The White House has unveiled the Biden-Harris Administration National Cybersecurity Strategy, and it has some really important implications for the tech channel.
Two Key Topics
Directly from the WhiteHouse.gov website.
“Rebalance” the Responsibility
Topic 1 aims to “rebalance” the responsibility to defend cyberspace by shifting the burden from individuals and small businesses “onto the organization that are most capable and best positioned to reduce risks for all of us.”
We must rebalance the responsibility to defend cyberspace by shifting the burden for cybersecurity away from individuals, small businesses, and local governments, and onto the organizations that are most capable and best-positioned to reduce risks for all of us.
The implications here seem quite obvious, but it will obviously depend on how things are actually implemented. However, I would expect the burden to shift heavily onto technology service providers and application developers (especially considering Jen Easterly’s comments). I wholeheartedly agree with this sentiment, it’s simply unreasonable to expect consumers and small business owners to carry the burden here. Application developers and providers should be developing and deploying secure-by-default configurations and features and should absolutely be responsible for their own code. Technology providers need to be aggressive in closing the gap on key security practices, such as MFA and device management.
“Realign” Incentives to Favor Long-Term Investments
This one is equally important. Per the release:
We must realign incentives to favor long-term investments by striking a careful balance between defending ourselves against urgent threats today and simultaneously strategically planning for and investing in a resilient future.
Cybersecurity (and tech in general) requires practitioners to walk a tightrope between putting out today’s fires and placing fire prevention for tomorrow. We can use all the help we can get in balancing these priorities, and laying out a strategy to do so is key.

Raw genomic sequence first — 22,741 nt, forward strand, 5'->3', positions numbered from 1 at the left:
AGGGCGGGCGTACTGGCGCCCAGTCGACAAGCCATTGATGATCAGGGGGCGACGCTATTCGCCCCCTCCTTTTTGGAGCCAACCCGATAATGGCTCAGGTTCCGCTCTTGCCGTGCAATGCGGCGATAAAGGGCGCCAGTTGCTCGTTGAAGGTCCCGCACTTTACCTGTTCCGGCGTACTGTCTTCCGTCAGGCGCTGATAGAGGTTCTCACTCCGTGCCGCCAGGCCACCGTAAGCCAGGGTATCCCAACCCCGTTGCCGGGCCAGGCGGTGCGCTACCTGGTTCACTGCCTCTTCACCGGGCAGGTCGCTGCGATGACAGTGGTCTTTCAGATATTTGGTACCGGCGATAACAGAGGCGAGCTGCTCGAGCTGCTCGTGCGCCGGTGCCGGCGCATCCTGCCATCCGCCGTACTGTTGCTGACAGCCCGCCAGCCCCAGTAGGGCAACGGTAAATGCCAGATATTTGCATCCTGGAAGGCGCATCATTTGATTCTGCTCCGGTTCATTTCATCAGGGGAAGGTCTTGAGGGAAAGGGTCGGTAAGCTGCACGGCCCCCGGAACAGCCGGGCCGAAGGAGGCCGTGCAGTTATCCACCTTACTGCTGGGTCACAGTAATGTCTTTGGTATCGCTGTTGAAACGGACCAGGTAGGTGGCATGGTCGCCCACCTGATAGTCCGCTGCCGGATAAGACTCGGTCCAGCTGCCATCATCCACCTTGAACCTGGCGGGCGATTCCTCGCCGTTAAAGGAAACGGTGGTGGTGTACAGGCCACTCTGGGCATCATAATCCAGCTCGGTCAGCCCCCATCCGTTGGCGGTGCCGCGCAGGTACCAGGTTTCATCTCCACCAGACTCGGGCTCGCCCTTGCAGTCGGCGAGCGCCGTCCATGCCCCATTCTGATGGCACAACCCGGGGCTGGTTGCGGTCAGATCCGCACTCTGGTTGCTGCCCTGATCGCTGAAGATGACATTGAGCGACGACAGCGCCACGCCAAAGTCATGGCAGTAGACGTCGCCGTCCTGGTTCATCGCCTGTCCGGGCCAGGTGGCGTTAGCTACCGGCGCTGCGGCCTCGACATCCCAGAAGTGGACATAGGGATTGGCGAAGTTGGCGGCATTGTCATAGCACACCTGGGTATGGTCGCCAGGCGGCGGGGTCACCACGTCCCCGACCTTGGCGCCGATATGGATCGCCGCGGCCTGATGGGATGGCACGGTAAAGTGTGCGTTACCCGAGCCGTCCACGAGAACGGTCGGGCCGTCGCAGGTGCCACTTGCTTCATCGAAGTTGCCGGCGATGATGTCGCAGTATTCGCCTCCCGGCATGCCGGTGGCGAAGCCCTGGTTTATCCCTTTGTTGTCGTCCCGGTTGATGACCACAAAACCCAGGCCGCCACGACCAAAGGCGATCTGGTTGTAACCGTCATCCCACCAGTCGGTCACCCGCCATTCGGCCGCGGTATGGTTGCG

Defensibility: Front and Center
I’m thrilled to see the word Defensibility featured on WhiteHouse.gov – it’s a key term we all need to adopt. Looking at the article:
Defensible, where cyber defense is overwhelmingly easier, cheaper, and more effective;
I see defensibility a little differently, but I do not feel this take is wrong. Basic cybersecurity does need to be easier and less costly to achieve. We shouldn’t be faced with a 6300% price hike to get single-sign-on, and every consumer (business and individual/family) should have affordable access to affordable tools and information to protect themselves. The “Vision” portion of the release also lays out to other key concepts:
- Resilient – Building resiliency at the core, reducing the impact of a single incident is how I read this one.
- Values-aligned, “where our most cherished values shape—and are in turn reinforced by— our digital world.”
Obviously none of cybersecurity strategy this matters without the “how.” The Administration has delivered five “pillars” to their approach:
- Defend Critical Infrastructure.
This one is important, it’s no secret that our CI is at risk.
- Disrupt and Dismantle Threat Actors.
Going on the offensive and catching the bad guys will always be a key part. We need to make it less attractive to be a threat actor. Also, see Wes Spencer’s take on the importance of not only arresting the bad guys, but the government’s role in helping victims through incidents.
- Shape Market Forces to Drive Security and Resilience. I think this one is best explained by the text in the release:
- Promoting privacy and the security of personal data;
- Shifting liability for software products and services to promote secure development practices; and,
- Ensuring that Federal grant programs promote investments in new infrastructure that are secure and resilient.
- Invest in a Resilient Future.
Put out the fires today, but don’t forget about tomorrow. This one has a deep focus on cyber R&D and developing a diverse and robust national cyber workforce.
- Forge International Partnerships to Pursue Shared Goals.
Cyberspace is global, so a global approach must be taken to protect it.
The White House Cybersecurity Strategy has been long awaited, and I’m hopeful it comes to fruition. The key concepts covered make a ton of sense.
Call to Action
There is a key call to action embedded in this strategy. The rebalancing of responsibility is not going to be limited to application developers. Technology service providers and MSP’s will be a part of this and will absorb some of the burden. The National Cybersecurity Strategy can be used as a great talking point with customers directly about the importance of upping their cyber game. In addition, definitely publish content in your MSP’s brand about it!